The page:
Motel owners’ recognition of suspect leads to arrestA secretive motel guest in the Florida Keys checked in under a fake name, paid in cash, stockpiled canned food and insisted on cleaning his own room. He even covered his car — all an attempt, authorities said, to elude police after he was accused of gunning down four relatives at Thanksgiving dinner.
MIAMI (AP) — A secretive motel guest in the Florida Keys checked in under a fake name, paid in cash, stockpiled canned food and insisted on cleaning his own room. He even covered his car — all an attempt, authorities said, to elude police after he was accused of gunning down four relatives at Thanksgiving dinner.
But Paul Merhige’s cover was blown when the motel owners recognized him in a preview for the television show “America’s Most Wanted” on Saturday night.
Melinda Pfaff told The Associated Press on Sunday that she and her husband, Paul, rarely saw Merhige during his four-week stay at their Edgewater Lodge on Long Key. He had checked in Dec. 2, a few days after the shootings, using the name “John Baca” and a false address.
His request for privacy didn’t seem odd on an island chain known for its eccentric residents, she said.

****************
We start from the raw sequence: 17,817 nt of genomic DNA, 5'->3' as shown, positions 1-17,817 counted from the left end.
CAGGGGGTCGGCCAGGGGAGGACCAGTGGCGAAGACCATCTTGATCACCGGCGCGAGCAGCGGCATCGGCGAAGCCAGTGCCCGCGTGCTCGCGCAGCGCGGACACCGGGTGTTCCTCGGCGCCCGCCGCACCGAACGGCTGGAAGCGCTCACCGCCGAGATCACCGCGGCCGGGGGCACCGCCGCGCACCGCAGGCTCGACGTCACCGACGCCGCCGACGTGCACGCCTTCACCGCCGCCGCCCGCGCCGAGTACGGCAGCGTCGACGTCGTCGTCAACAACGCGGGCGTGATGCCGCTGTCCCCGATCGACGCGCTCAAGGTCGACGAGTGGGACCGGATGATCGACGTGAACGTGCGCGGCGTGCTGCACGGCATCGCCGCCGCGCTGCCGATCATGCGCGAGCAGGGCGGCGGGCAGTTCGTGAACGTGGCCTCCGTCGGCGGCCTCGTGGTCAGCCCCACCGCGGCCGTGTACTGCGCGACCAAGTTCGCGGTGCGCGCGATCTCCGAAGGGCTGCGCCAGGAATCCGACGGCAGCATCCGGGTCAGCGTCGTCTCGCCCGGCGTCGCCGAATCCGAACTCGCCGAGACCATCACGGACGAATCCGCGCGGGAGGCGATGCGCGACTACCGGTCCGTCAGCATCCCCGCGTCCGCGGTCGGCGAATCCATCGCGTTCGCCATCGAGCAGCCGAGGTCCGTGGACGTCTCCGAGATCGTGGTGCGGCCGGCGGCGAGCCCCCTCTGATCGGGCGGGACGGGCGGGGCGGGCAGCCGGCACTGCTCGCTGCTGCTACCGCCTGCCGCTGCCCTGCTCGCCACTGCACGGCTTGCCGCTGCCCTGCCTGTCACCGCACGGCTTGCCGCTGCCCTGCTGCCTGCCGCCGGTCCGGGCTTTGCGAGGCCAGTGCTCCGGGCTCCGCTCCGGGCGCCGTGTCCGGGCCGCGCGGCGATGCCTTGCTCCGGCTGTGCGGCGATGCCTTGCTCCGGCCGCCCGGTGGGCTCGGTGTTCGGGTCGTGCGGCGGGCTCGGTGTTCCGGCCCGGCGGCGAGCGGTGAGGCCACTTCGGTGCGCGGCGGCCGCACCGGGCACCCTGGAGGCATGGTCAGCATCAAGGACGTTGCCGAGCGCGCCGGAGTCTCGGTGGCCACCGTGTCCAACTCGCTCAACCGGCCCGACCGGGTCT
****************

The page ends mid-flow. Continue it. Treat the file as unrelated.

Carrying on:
“He said he would wash all his own sheets and towels. He said I didn’t need to go in there,” she said. “That’s happened before.”
Merhige was booked early Sunday at the Palm Beach County jail without bond on four charges of murder. He was accused of gunning down his twin sisters, a 79-year-old aunt and a 6-year-old cousin at a home where 16 relatives had gathered for the holiday in Jupiter, an affluent community about 90 miles north of Miami.
Merhige’s arrest late Saturday ended a monthlong manhunt that included billboards and flyers with his image. Police at one point thought he may have fled to Michigan, where he had been treated by a psychiatrist.
The Palm Beach Post reported that Merhige remained silent at his first court appearance Sunday. He was appointed a public defender, and an arraignment is set for Feb. 1.
“I’m elated that the monster is in the cage,” Jim Sitton, the father of the 6-year-old victim Makayla Sitton, told The Palm Beach Post. “... It doesn’t bring my daughter back, but at least this chapter is over.”